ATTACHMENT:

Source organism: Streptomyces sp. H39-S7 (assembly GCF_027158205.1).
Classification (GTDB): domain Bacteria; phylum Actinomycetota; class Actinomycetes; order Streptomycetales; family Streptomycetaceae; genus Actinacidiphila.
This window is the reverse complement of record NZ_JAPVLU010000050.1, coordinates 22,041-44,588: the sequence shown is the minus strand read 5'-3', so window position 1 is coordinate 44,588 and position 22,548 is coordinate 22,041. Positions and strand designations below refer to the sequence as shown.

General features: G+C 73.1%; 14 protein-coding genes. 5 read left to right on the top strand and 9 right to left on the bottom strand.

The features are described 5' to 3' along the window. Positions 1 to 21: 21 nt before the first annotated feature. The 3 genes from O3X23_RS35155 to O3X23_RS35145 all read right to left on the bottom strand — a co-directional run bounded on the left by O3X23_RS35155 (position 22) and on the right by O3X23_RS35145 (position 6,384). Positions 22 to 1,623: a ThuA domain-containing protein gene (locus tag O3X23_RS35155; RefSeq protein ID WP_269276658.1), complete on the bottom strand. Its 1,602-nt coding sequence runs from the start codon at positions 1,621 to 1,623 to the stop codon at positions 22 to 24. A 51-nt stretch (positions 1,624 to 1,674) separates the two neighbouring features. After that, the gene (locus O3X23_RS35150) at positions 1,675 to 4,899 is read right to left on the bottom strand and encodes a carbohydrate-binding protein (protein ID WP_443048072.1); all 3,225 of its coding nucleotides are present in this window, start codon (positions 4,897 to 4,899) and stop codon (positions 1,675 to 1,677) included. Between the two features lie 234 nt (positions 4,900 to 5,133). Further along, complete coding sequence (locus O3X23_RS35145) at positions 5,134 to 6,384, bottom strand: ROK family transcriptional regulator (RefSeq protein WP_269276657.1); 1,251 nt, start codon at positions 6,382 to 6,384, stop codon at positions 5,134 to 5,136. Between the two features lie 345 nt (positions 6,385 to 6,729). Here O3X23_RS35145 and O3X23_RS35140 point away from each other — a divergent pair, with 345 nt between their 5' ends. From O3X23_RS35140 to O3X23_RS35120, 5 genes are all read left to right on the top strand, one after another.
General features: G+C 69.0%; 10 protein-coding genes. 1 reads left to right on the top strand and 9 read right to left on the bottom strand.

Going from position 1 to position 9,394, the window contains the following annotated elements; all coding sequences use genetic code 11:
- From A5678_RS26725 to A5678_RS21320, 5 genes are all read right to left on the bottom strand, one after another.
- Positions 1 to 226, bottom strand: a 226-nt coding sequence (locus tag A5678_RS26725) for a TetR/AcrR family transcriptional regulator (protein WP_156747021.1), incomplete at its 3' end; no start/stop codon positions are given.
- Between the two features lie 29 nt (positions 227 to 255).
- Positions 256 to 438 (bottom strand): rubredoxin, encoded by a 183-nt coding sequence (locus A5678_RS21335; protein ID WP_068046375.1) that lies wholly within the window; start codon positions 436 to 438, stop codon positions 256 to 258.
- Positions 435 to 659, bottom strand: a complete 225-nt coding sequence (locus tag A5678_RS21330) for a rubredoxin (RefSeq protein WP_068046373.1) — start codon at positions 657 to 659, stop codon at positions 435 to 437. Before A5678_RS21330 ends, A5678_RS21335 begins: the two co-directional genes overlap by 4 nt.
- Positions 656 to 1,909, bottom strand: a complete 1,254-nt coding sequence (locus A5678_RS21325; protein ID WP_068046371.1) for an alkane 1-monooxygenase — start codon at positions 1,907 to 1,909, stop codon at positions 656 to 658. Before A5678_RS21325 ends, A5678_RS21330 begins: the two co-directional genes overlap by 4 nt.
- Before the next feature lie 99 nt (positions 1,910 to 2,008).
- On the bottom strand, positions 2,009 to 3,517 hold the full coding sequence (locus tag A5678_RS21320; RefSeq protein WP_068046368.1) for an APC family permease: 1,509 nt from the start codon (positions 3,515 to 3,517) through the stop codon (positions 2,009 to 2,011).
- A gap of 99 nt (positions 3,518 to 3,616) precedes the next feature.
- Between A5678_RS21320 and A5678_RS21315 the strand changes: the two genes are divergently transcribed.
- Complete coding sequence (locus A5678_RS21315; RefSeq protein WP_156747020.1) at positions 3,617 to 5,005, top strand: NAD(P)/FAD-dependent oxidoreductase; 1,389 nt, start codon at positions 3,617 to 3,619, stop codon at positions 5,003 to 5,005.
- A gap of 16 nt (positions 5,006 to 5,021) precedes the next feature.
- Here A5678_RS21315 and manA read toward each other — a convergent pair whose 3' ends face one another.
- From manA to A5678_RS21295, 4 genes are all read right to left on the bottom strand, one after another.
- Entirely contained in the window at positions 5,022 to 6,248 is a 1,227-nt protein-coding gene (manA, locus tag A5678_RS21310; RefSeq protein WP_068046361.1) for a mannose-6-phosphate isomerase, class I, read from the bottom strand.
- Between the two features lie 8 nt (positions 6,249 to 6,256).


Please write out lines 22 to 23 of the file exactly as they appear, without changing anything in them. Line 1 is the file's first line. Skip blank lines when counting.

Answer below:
- Entirely contained in the window at positions 5,022 to 6,248 is a 1,227-nt protein-coding gene (manA, locus tag A5678_RS21310; RefSeq protein WP_068046361.1) for a mannose-6-phosphate isomerase, class I, read from the bottom strand.
- Between the two features lie 8 nt (positions 6,249 to 6,256).